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1811 Humboldt Geological View of Mexico City, Queretaro, an Guanajuato

Tableau du Plateau central des Montagnes du Mexique, entre les 19 et 21 de Latitude boreale (Chemin de Mexico a Guanaxuato). - Main View

1811 Humboldt Geological View of Mexico City, Queretaro, an Guanajuato



Tableau du Plateau central des Montagnes du Mexique, entre les 19 et 21 de Latitude boreale (Chemin de Mexico a Guanaxuato).
  1807 (dated)     17 x 32 in (43.18 x 81.28 cm)


A stunning example of Alexander von Humboldt's 1811 geological profile view of southern portion of the Mexican Plateau. This view covers the corridor between Mexico City and Guanajuato, including the centers of Tula and Queretaro. The profile betrays Humboldt's background as a mining geologist in Germany where such profiles were composed in order to assess the mineral wealth of potential excavation sites. Today the areas represented here are among the most populous in Mexico and indeed, the world. This view was composed by Humboldt in 1803, during his stay in Mexico City. Like of Humboldt's geological work, this view is considerably advanced over earlier understandings of the region by virtue of incorporating Humboldt's vast knowledge of cartography and geology. The view was later engraved by Raphael Davalos, L. Albert and printed by Bouquet of Paris for the 1811 issue of Humboldt's important Essai politique sur le Royaume de la Nouvelle-Espagne, one of the most influential books written about late colonial period Mexico.


Alexander von Humboldt (September 14, 1769 - May 6, 1859), whose full birth name is Friedrich Wilhelm Heinrich Alexander Freiherr von Humboldt was a German born naturalist, biologist, geologist, explorer and cartographer active in the late 18th and first half of the 19th century. The importance and scope of Humboldt's work is staggering and its influence on both the development of America and the development of science itself is second to none. As Emil Du Bois-Reymond said, "Every scientist is a descendant of Humboldt. We are all his family." To compose a full biography of Humboldt is the work of volumes, not this simple medium, so we will attempt to focus on the highlights of Humboldt's life as it pertains to cartography. Humboldt was the first scientist to embrace and actually take into the field the Kantian concept of a union between careful scientific observation and intuitive analysis. Between 1799 and 1804 Humboldt traveled through northwestern South America, Central America, Mexico, and parts of the United States. During this voyage he collected a wealth scientific observations and measurements, including considerable surveying and cartographic work, in each of the regions through which he passed. Humboldt's mapping of Mexico, then inclusive of much of the southwestern part of the United States, was an accomplishment of seminal importance, not only because it was the finest map of the region yet produced, but also because of its impact on the future political geography of the Americas. Upon his arrival in Washington, Humboldt struck up a friendship with president Thomas Jefferson, soon to be president James Madison, and other luminaries of post Colonial America. He freely shared his mappings of Mexico with the U.S. President, little suspecting that they would soon influence the results of the Mexican American War and the manifest destiny movement that would follow. When he returned to Germany, Humboldt began a life-long correspondence with scientific luminaries and explorers throughout the world and most particularly in America. Humboldt's influence can be directly tagged to the development of numerous important careers in American cartography, including those of Nicolette, Fremont, Wilkes, Hassler, Bache, and others. Though Humboldt never again visited America, his name is etched across our landscape through numerous Mountains, Rivers, Islands, and other geological features that bear his name. Had the votes in Congress swayed slightly to the other direction, even the entire state of Nevada would have been the state of Humboldt. Throughout his life, Humboldt was a tireless supporter of human equality, scientific advancement, and personal liberty. Humboldt died in Berlin at 89 years old, in his long life he was an inspiration to the invention of modern anthropology, the political destiny of South America, the geographical exploration of the American West, and, ultimately, the development of modern science. More by this mapmaker...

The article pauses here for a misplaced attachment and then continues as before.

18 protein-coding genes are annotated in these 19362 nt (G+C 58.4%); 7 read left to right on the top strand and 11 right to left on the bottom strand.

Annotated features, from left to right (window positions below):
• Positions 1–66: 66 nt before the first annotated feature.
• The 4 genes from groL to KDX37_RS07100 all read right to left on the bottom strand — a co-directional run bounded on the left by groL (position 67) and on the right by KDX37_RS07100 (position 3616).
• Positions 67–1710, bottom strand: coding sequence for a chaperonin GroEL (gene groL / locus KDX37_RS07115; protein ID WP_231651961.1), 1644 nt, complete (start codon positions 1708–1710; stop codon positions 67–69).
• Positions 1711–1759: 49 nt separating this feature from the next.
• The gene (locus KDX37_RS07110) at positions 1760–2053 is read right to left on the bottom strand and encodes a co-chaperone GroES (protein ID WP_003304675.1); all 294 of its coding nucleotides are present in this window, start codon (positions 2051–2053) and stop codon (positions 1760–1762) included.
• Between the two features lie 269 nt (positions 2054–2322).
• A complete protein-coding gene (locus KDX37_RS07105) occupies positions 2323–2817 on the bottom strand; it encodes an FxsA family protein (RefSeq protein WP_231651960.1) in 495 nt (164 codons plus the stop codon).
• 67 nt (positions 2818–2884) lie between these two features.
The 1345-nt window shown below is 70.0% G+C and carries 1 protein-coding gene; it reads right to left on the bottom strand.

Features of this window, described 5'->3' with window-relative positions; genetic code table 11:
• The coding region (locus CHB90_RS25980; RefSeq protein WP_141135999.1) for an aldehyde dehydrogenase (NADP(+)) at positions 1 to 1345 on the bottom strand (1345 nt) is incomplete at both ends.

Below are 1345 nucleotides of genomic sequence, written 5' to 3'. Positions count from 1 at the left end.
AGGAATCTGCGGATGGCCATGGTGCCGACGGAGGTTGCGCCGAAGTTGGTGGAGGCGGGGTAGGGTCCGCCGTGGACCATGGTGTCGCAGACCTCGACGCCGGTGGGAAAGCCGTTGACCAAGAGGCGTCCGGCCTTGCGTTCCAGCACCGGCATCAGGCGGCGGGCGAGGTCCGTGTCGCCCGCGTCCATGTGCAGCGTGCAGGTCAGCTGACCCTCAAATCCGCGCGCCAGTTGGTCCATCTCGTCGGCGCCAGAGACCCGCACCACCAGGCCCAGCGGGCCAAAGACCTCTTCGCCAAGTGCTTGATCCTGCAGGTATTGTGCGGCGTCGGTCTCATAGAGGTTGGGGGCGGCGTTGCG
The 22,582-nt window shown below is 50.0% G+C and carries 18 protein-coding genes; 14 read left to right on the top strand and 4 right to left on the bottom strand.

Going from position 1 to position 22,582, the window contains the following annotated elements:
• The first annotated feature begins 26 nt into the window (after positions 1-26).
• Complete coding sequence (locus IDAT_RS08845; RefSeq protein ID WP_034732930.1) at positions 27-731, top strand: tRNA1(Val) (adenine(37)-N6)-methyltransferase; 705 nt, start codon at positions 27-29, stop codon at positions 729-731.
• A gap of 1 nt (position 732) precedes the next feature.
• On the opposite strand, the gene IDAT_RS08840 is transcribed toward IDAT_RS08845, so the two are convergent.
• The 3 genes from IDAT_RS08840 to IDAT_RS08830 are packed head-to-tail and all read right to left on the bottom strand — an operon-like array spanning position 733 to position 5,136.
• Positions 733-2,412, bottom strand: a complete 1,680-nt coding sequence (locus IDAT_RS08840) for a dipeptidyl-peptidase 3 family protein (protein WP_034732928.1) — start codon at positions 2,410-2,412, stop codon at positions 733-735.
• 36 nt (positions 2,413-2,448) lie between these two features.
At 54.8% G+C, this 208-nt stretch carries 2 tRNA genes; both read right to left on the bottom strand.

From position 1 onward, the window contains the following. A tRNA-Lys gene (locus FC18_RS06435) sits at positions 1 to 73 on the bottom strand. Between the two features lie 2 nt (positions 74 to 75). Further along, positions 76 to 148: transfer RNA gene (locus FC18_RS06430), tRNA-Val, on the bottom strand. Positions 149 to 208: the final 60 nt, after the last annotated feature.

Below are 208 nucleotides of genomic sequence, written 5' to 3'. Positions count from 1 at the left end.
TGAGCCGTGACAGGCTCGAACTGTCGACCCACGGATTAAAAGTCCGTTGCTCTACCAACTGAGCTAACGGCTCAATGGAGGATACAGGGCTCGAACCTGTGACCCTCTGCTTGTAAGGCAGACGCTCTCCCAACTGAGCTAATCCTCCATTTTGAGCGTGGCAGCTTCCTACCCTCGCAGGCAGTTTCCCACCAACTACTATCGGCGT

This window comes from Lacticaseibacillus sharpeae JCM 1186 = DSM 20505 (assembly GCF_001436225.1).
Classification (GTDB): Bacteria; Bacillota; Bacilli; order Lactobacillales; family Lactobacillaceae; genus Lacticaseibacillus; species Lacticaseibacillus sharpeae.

Humboldt, A., Atlas Geographique Et Physique Du Royaume De La Nouvelle-Espagne, Fonde Sur Des Observations Astronomiques, Des Mesures Trigonometriques Et Des Nivellemens Barometriques., (Paris) 1811.    


Very good. Original centerfold visible. Offsetting.


Rumsey 0328.014.